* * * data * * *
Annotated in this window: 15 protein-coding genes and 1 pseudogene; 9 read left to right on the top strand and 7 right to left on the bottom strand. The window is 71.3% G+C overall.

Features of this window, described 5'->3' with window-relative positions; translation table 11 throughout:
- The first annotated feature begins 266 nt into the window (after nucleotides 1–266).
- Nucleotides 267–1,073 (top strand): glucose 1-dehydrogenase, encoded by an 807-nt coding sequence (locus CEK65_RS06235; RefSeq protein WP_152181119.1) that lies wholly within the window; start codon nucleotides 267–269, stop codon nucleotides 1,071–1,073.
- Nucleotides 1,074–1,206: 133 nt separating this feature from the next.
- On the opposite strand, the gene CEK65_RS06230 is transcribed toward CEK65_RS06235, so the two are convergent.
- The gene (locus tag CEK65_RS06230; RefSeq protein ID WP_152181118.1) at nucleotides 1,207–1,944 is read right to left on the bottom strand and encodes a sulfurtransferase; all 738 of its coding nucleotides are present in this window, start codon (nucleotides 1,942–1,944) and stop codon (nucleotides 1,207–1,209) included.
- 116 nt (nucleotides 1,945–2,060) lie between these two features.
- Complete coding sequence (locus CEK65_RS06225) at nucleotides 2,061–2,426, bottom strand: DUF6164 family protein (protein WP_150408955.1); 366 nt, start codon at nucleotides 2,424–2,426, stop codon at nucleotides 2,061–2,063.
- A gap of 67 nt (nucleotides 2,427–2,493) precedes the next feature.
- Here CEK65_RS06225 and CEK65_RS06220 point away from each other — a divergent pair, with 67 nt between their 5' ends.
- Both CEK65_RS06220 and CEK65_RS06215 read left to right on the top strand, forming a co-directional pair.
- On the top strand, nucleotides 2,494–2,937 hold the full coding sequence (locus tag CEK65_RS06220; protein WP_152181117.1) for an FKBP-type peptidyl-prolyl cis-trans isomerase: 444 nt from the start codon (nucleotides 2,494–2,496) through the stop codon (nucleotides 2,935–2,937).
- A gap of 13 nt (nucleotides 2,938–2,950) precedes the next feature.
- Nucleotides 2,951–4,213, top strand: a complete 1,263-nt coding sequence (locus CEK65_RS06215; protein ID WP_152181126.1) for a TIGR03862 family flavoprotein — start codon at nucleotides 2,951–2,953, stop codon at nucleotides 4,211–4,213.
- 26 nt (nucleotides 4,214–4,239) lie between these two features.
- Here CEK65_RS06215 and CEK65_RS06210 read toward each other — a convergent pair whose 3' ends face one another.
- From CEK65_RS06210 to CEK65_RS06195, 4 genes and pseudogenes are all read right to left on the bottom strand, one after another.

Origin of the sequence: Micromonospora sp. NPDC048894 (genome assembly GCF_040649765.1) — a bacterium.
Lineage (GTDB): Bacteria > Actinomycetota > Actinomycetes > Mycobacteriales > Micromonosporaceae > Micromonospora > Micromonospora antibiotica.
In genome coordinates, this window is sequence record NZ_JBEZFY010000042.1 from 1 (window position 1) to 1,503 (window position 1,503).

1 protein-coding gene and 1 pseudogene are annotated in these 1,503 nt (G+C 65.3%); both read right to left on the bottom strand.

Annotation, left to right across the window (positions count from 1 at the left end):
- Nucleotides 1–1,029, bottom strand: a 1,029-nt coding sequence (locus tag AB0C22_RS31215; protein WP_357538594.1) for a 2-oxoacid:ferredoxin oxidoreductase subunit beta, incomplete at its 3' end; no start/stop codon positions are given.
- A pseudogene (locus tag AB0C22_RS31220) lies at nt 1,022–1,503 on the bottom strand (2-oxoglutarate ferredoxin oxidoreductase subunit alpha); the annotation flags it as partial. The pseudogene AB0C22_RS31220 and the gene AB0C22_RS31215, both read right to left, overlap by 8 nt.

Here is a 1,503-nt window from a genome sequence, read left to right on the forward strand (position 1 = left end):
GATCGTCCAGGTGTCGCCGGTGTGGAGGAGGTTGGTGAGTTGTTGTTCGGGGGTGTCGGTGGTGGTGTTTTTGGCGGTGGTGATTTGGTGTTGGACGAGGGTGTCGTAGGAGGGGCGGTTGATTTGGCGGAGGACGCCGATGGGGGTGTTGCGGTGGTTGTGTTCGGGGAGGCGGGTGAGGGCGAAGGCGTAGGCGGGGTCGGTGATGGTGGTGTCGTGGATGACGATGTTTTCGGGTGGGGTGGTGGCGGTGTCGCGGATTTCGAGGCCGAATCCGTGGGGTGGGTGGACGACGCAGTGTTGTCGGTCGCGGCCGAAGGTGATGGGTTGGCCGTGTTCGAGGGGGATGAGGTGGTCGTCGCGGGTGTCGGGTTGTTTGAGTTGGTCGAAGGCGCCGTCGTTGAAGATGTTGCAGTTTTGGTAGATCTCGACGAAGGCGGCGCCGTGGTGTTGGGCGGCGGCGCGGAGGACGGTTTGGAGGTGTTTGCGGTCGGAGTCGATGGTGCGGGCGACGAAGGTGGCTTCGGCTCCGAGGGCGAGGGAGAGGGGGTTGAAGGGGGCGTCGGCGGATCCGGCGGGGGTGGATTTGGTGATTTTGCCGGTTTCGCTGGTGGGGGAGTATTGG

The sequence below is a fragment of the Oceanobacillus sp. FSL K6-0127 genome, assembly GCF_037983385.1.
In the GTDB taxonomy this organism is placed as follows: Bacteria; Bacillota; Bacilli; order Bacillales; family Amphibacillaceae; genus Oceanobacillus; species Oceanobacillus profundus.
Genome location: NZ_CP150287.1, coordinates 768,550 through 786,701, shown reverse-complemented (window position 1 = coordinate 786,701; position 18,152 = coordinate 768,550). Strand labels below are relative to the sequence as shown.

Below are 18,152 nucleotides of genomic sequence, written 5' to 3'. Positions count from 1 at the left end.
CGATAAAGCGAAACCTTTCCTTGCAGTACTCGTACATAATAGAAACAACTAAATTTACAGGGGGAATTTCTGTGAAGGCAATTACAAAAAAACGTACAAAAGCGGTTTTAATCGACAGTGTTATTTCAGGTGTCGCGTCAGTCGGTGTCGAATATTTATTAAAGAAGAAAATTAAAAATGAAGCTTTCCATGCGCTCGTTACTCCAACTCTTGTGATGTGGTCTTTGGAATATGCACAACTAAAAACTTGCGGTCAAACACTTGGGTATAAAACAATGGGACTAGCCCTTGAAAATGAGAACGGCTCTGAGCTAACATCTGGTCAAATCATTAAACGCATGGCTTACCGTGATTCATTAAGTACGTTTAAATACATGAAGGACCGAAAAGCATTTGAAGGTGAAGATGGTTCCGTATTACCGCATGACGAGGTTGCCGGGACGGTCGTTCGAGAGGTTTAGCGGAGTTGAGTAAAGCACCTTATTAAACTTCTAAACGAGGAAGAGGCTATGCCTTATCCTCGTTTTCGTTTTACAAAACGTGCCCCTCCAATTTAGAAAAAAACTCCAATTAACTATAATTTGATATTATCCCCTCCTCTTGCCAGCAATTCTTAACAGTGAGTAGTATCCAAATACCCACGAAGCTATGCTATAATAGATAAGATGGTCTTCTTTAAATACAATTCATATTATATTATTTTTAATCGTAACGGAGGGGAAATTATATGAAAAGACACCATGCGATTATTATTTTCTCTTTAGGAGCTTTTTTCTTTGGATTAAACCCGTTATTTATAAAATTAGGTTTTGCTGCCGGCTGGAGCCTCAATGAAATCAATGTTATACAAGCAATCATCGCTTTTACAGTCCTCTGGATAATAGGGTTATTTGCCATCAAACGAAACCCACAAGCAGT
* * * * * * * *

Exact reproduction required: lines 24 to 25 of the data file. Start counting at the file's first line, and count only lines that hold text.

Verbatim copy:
- Nucleotides 1–1,029, bottom strand: a 1,029-nt coding sequence (locus tag AB0C22_RS31215; protein WP_357538594.1) for a 2-oxoacid:ferredoxin oxidoreductase subunit beta, incomplete at its 3' end; no start/stop codon positions are given.
- A pseudogene (locus tag AB0C22_RS31220) lies at nt 1,022–1,503 on the bottom strand (2-oxoglutarate ferredoxin oxidoreductase subunit alpha); the annotation flags it as partial. The pseudogene AB0C22_RS31220 and the gene AB0C22_RS31215, both read right to left, overlap by 8 nt.